This article is a free preview of the new issue of Digiday magazine, our quarterly print publication that’s distributed to Digiday+ members. To find out more about Digiday+ — and to subscribe — please visit the Digiday+ section.
In a Q&A, Jonah Peretti, CEO of BuzzFeed, sees Facebook returning to its roots — and thinks that’s not a bad thing for BuzzFeed. Here’s our conversation, lightly edited.
You have read the maximum number of free articles.
This content is available exclusively to Digiday+ members.
As a media company that’s grown on Facebook’s back, you surprised some by taking a shot at the company. How should Facebook help publishers?
My big criticism of the strategy so far is all their revenue is generated in the news feed, and they only share revenue for new surfaces — Instant Articles or Watch — but don’t share any of the revenue from their main source of revenue, the news feed. There’s no way to influence what’s in the news feed if the algorithm is only about distribution. You’re not getting to the economics of the traffic production. So it’s in Facebook’s interest to share news feed revenue, not because it’s good for the world, but it allows Facebook to have some control of what’s showing up in the news feed. If they say they want local or trusted news, they say that will get more distribution and more revenue, so companies can produce more of it. It doesn’t need to be some carriage fee or a thing where the amount of traffic is directly related to the revenue. It could be that they have a metric for time well-spent, and you’re paid 2 cents per minute of time well-spent. Now, they don’t really have levers to influence it.
How do you think Facebook’s stronger focus on sharing will affect BuzzFeed?
Facebook is going back to their roots, and that got us excited. A lot of the stuff we make has a high level of comments. You post a Tasty video, and people post their own versions and use it as an excuse to get together with friends. So this shift is encouraging for companies that make content with a deep social DNA in it.
The pivot to video has seen a backlash this past year. What’s your view?
There’s a secular shift toward video, and I see that continuing. It’s the majority of our content views and revenue. I think sometimes people overplayed it a little bit. I don’t think text is going away. But video’s really important. What we realized is, video isn’t a discipline, it’s a way of communicating. We’ve cracked a lot of the formats. Tasty videos are short, sped up, have a lot of power, drive real-world activity, are very social. Then, we have shows like “Worth It” and “Unsolved” that are TV-like and air on YouTube. They’re appointment viewing. That’s replacing what basic cable was, with the added benefit of building community. We’ve started to develop longer stuff for subscription video-on-demand type of platforms.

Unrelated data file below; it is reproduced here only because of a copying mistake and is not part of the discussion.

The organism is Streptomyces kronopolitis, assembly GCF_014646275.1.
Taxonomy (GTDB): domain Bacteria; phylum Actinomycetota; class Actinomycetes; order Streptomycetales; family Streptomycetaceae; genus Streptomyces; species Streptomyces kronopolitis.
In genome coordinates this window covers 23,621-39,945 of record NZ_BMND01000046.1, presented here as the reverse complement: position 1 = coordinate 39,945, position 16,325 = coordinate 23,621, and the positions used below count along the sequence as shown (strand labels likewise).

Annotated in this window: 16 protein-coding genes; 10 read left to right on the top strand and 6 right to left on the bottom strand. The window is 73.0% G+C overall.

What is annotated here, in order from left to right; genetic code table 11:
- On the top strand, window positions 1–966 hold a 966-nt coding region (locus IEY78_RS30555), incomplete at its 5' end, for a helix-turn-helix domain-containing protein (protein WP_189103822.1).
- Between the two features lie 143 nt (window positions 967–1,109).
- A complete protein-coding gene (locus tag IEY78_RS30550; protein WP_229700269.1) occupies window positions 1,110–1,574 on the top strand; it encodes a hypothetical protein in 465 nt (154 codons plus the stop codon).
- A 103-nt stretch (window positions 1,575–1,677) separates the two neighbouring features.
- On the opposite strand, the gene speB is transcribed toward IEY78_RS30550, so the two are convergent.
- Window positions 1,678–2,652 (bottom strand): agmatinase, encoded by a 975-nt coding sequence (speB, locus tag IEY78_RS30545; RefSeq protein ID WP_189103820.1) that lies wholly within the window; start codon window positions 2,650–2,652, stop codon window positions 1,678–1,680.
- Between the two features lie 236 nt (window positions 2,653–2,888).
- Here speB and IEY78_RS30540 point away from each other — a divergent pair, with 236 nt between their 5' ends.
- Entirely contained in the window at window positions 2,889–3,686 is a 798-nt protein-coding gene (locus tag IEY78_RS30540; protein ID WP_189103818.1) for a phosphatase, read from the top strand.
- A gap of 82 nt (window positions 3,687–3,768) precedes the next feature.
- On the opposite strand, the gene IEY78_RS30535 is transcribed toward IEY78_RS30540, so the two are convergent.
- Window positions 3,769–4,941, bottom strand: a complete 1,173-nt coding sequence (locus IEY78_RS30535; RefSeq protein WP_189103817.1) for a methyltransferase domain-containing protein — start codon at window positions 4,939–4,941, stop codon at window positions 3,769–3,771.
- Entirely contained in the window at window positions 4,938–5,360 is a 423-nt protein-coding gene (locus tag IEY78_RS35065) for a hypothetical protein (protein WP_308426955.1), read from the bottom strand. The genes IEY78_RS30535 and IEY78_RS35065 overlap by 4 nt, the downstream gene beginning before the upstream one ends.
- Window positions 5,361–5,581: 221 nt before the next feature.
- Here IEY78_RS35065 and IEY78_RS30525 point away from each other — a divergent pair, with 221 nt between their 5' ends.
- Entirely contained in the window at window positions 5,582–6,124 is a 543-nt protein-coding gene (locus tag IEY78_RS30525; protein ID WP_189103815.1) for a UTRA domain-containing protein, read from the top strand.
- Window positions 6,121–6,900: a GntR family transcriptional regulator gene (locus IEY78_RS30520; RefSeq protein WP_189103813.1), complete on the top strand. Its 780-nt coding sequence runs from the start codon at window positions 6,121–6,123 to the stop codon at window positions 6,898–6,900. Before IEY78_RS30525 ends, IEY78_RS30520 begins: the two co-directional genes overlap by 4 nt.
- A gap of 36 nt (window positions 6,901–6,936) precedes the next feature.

BuzzFeed missed its growth target last year and ended up laying off people. What would you do over if you could?
The big thing would be staying more true to our social DNA and pushing with clients to make video that fits with what we know works with our audience. Having some clarity on formats, and give an advertiser something that works on social even if it takes longer to convince them. One of the things that happened was there was pressure to make video that looks like commercials that look like TV, and it’d be hard to do business and deliver. Sometimes, brands say [they] want a different format that we know doesn’t work.
Was going all-in on native a mistake in retrospect?
Not initially, but there was a point where it made sense to shift. We could have done it a little earlier. When we started, programmatic was a lot worse — ads loaded more slowly; companies doing it were startups and making ads that had lots of latency and often didn’t have good data privacy. When we did testing with a small percentage of our users, we found no negative impact and lots of revenue. We also saw positives in coordinating native and programmatic and the overhead of having lots of communication back and forth.
Are you still committed to news, and why?
I love our news business, and it’s very important to our strategy. It’s incredible, the year they’ve had, with the [Steele] dossier and Kevin Spacey story, and our U.K. team just broke a Brexit story. Their contribution to the company is manyfold. News does provide prestige and charisma to a company that has benefits. I think news is increasingly going to be important to the platforms; Facebook is saying it doesn’t want fake news on the platform.
But news is expensive, many advertisers don’t want to be around it, and it doesn’t share well on Facebook.
I think news is a better business than people think. In the short term, news is more expensive, and it takes time to build trust. But if you look at our cost structure compared to The New York Times or Washington Post, we have a lean cost structure and reach a large audience for the team we have. If you want to bet on the future of news, you want to bet on people doing quality news, digital-only, reaching a lot of people. There will be more models for news. I think Google and Facebook are going to do more to support news. If they don’t, they’ll be regulated.
Is there a subscription model in BuzzFeed News’ future?
It’s possible. A partial paywall could make sense. But it’s also important we educate and inform the broad public. If every news organization puts the majority of their content behind paywalls, it’s hard to have an informed electorate.
Did VCs have unrealistic expectations for digital publishing companies?
I take a long-term view, and companies like BuzzFeed are always going to set aggressive goals, and sometimes you hit them, and sometimes you don’t. In terms of the value of the company, if that’s your focus, you lose track of the actual business. The market cap shouldn’t matter that much if you continue to grow every year.
Sign up to get the day’s top stories at 6am eastern.